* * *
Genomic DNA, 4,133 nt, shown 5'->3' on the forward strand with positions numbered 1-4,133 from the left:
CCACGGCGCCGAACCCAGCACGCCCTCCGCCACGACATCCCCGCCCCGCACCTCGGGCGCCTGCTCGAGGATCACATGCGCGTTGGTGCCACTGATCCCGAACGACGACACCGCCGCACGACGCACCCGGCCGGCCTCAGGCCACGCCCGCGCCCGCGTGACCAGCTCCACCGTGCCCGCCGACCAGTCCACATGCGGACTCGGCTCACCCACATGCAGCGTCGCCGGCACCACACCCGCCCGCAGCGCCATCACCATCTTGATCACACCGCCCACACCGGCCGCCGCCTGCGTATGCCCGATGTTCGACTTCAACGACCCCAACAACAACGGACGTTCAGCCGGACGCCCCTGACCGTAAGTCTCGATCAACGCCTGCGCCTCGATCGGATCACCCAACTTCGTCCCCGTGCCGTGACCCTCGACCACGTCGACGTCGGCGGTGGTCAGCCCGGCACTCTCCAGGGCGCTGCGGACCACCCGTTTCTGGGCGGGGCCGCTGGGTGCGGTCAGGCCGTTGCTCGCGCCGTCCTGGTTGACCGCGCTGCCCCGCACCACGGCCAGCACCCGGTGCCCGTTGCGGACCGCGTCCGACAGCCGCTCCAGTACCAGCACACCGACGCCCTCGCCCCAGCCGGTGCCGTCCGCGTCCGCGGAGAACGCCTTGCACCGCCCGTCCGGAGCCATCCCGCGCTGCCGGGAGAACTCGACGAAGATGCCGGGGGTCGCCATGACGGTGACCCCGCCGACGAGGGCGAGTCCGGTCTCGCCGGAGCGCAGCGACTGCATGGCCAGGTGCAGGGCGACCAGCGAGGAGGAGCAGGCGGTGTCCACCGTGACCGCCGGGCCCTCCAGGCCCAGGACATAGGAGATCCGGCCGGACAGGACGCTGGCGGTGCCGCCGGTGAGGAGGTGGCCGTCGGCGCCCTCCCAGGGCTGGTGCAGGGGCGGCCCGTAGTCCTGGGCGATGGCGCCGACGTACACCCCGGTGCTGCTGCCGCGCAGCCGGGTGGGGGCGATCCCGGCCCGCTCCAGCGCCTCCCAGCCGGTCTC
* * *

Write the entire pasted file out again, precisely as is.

Genomic DNA, 4,133 nt, shown 5'->3' on the forward strand with positions numbered 1-4,133 from the left:
CCACGGCGCCGAACCCAGCACGCCCTCCGCCACGACATCCCCGCCCCGCACCTCGGGCGCCTGCTCGAGGATCACATGCGCGTTGGTGCCACTGATCCCGAACGACGACACCGCCGCACGACGCACCCGGCCGGCCTCAGGCCACGCCCGCGCCCGCGTGACCAGCTCCACCGTGCCCGCCGACCAGTCCACATGCGGACTCGGCTCACCCACATGCAGCGTCGCCGGCACCACACCCGCCCGCAGCGCCATCACCATCTTGATCACACCGCCCACACCGGCCGCCGCCTGCGTATGCCCGATGTTCGACTTCAACGACCCCAACAACAACGGACGTTCAGCCGGACGCCCCTGACCGTAAGTCTCGATCAACGCCTGCGCCTCGATCGGATCACCCAACTTCGTCCCCGTGCCGTGACCCTCGACCACGTCGACGTCGGCGGTGGTCAGCCCGGCACTCTCCAGGGCGCTGCGGACCACCCGTTTCTGGGCGGGGCCGCTGGGTGCGGTCAGGCCGTTGCTCGCGCCGTCCTGGTTGACCGCGCTGCCCCGCACCACGGCCAGCACCCGGTGCCCGTTGCGGACCGCGTCCGACAGCCGCTCCAGTACCAGCACACCGACGCCCTCGCCCCAGCCGGTGCCGTCCGCGTCCGCGGAGAACGCCTTGCACCGCCCGTCCGGAGCCATCCCGCGCTGCCGGGAGAACTCGACGAAGATGCCGGGGGTCGCCATGACGGTGACCCCGCCGACGAGGGCGAGTCCGGTCTCGCCGGAGCGCAGCGACTGCATGGCCAGGTGCAGGGCGACCAGCGAGGAGGAGCAGGCGGTGTCCACCGTGACCGCCGGGCCCTCCAGGCCCAGGACATAGGAGATCCGGCCGGACAGGACGCTGGCGGTGCCGCCGGTGAGGAGGTGGCCGTCGGCGCCCTCCCAGGGCTGGTGCAGGGGCGGCCCGTAGTCCTGGGCGATGGCGCCGACGTACACCCCGGTGCTGCTGCCGCGCAGCCGGGTGGGGGCGATCCCGGCCCGCTCCAGCGCCTCCCAGCCGGTCTC